THERE have been 97 cases of the Indian variant – now known as delta variant – of coronavirus identified in Wales.

Of the 12,431 delta variant cases so far confirmed in the UK [at the time of publication], 10,797 are in England, 1,511 in Scotland, 97 in Wales and 26 in Northern Ireland.

Professor Neil Ferguson, from Imperial College London, whose modelling was instrumental to the UK locking down in March 2020, said the delta variant is anywhere between 30 per cent and 100 per cent more transmissible than the alpha (previously Kent) variant.

First Minister Mark Drakeford said Wales’ coronavirus restrictions would continue to ease if the growing number of cases of the delta variant was not leading to increased pressure on hospitals.

Mr Drakeford said: “It’s not risk-free, that strategy, because that assumes that there will be greater circulation of the virus in the community and when you allow coronavirus to circulate the opportunities for new variants emerging increase as well.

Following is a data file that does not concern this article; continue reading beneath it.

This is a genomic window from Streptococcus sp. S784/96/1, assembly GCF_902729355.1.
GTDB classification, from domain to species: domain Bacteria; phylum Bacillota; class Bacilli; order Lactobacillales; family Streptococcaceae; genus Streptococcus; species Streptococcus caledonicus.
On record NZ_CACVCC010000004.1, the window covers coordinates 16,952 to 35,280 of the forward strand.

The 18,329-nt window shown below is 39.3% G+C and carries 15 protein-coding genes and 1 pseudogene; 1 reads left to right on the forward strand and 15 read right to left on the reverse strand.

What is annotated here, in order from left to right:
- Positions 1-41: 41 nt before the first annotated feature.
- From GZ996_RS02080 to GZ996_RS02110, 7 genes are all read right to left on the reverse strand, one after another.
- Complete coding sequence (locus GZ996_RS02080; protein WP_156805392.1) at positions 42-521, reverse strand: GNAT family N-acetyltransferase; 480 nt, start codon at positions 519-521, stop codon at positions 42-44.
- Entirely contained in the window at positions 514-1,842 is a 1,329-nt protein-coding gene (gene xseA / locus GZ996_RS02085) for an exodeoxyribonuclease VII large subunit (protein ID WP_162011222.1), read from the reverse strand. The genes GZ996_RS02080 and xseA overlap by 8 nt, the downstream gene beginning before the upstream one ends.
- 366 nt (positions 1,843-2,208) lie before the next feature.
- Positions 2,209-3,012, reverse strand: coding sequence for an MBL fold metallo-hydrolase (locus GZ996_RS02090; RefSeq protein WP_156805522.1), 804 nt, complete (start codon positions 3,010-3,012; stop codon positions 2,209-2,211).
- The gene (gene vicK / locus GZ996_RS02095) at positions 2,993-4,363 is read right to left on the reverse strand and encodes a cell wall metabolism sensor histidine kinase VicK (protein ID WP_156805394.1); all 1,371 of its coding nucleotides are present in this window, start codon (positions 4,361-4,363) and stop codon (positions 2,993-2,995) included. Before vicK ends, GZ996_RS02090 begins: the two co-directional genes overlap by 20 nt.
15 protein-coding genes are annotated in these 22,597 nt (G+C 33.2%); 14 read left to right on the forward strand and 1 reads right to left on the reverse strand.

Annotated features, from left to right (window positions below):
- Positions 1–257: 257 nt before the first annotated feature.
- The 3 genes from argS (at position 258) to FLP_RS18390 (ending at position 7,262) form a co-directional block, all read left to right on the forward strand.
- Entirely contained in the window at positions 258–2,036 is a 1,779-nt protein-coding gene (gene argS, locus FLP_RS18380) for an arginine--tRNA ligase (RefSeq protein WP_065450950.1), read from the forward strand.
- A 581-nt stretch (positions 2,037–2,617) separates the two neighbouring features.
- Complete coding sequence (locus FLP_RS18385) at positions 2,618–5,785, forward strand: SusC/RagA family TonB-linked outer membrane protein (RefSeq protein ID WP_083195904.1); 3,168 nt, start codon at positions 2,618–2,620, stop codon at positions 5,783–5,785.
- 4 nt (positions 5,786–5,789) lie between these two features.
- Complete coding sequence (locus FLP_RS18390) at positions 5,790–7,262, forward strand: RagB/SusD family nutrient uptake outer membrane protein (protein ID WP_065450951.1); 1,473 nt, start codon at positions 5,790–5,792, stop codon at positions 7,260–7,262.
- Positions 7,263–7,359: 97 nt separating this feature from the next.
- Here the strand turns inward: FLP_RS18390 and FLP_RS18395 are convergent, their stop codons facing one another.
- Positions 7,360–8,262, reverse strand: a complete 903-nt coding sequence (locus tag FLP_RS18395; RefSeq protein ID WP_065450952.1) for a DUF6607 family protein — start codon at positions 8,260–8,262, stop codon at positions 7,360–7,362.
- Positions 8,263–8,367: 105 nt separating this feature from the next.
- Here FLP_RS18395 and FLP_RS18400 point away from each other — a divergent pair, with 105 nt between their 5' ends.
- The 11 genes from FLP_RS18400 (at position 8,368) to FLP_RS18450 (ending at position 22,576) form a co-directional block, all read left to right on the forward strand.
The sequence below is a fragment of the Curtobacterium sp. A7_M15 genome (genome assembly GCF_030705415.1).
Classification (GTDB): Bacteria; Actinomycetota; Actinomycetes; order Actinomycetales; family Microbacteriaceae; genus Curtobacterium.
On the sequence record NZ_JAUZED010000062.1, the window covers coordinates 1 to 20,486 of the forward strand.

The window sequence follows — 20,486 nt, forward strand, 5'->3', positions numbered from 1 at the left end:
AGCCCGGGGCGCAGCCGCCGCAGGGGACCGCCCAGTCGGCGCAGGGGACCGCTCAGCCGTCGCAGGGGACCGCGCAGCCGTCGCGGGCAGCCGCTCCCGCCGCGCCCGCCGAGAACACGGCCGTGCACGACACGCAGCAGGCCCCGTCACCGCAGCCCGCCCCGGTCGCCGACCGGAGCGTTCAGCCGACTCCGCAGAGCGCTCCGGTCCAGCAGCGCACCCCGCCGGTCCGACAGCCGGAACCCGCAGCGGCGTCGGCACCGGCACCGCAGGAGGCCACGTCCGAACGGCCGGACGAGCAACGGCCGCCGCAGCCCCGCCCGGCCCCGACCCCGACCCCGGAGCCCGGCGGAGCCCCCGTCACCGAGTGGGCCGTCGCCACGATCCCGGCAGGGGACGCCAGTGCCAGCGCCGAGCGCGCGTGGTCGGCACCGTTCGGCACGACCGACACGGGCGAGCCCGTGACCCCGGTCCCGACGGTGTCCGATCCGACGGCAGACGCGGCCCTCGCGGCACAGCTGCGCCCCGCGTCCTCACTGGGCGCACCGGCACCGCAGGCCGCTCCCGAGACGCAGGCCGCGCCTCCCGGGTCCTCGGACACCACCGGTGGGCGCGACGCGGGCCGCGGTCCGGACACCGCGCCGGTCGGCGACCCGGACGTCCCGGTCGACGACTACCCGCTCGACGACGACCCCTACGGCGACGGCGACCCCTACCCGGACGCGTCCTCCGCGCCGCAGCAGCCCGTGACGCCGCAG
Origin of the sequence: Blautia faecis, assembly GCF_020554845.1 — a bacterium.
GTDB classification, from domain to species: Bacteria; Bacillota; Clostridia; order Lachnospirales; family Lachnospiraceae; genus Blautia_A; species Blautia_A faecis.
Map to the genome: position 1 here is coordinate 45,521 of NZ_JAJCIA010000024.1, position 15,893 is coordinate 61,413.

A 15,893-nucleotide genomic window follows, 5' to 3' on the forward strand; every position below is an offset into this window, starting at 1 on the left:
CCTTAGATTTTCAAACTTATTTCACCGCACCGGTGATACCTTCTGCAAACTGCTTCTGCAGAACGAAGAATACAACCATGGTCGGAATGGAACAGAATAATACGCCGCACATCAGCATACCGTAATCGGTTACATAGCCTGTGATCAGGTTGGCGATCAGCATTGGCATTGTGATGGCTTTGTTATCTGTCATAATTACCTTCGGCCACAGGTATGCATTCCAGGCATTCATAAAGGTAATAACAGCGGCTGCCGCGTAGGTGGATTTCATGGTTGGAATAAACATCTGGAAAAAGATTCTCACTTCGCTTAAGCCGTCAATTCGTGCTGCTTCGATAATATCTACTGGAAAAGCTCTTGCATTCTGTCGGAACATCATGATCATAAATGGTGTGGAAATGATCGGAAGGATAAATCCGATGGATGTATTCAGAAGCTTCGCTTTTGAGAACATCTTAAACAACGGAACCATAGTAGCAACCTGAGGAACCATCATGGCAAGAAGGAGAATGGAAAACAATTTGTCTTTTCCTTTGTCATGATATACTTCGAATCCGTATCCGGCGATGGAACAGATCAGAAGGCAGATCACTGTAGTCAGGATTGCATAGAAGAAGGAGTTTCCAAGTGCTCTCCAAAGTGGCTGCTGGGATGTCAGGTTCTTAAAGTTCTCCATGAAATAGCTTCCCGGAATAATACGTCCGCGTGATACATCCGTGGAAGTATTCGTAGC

“But if the link between falling ill and needing to be treated in hospital is broken, then it will mean that in the future we will have to find ways of living with coronavirus more like the way we live with the seasonal flu.”

He also described the emergence of this variant as another variant as another "unpleasant surprise” and that – although the situation in Wales is positive today – the delta variant adds a layer of complexity.

The 'considerable majority' of the 97 cases identified in Wales are those not vaccinated, according to the First Minister, but in some cases the people were vaccinated to some degree.